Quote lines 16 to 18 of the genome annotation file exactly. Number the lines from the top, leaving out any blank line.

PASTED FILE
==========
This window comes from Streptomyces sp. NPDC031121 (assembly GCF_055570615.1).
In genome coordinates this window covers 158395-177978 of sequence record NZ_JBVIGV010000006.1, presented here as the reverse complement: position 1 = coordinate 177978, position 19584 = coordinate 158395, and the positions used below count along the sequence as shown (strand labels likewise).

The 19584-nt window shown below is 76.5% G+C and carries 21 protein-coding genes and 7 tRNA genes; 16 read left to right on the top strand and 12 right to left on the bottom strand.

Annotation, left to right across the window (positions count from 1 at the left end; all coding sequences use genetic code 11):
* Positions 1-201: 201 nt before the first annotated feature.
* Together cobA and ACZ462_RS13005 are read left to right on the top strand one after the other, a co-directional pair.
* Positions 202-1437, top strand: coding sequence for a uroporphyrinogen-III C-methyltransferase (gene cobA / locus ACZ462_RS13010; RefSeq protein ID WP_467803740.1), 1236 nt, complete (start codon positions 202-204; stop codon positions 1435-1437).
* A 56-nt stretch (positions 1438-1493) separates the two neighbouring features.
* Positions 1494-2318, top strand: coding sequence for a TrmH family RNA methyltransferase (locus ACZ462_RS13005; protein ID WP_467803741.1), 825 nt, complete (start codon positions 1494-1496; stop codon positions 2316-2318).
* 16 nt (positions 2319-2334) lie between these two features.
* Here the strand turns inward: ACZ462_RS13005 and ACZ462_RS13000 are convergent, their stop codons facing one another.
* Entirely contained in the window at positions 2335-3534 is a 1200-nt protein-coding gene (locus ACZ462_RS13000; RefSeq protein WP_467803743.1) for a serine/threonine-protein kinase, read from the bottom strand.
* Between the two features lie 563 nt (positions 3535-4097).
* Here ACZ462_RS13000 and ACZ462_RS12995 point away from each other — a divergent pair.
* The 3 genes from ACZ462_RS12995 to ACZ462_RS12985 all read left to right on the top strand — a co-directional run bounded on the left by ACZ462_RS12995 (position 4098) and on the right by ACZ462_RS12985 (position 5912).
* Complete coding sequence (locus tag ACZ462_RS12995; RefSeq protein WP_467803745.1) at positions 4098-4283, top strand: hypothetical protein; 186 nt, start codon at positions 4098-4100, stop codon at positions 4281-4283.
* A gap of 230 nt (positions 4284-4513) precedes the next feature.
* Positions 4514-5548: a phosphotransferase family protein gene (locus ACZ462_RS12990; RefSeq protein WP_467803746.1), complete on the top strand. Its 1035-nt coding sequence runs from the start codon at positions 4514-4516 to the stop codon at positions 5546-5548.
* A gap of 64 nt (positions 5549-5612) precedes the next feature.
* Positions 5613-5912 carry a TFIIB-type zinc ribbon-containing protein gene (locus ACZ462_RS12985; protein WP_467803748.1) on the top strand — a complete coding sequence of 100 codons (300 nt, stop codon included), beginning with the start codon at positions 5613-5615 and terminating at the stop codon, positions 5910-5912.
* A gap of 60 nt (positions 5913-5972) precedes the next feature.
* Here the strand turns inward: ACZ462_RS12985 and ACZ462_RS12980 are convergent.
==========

* Complete coding sequence (locus tag ACZ462_RS12995; RefSeq protein WP_467803745.1) at positions 4098-4283, top strand: hypothetical protein; 186 nt, start codon at positions 4098-4100, stop codon at positions 4281-4283.
* A gap of 230 nt (positions 4284-4513) precedes the next feature.
* Positions 4514-5548: a phosphotransferase family protein gene (locus ACZ462_RS12990; RefSeq protein WP_467803746.1), complete on the top strand. Its 1035-nt coding sequence runs from the start codon at positions 4514-4516 to the stop codon at positions 5546-5548.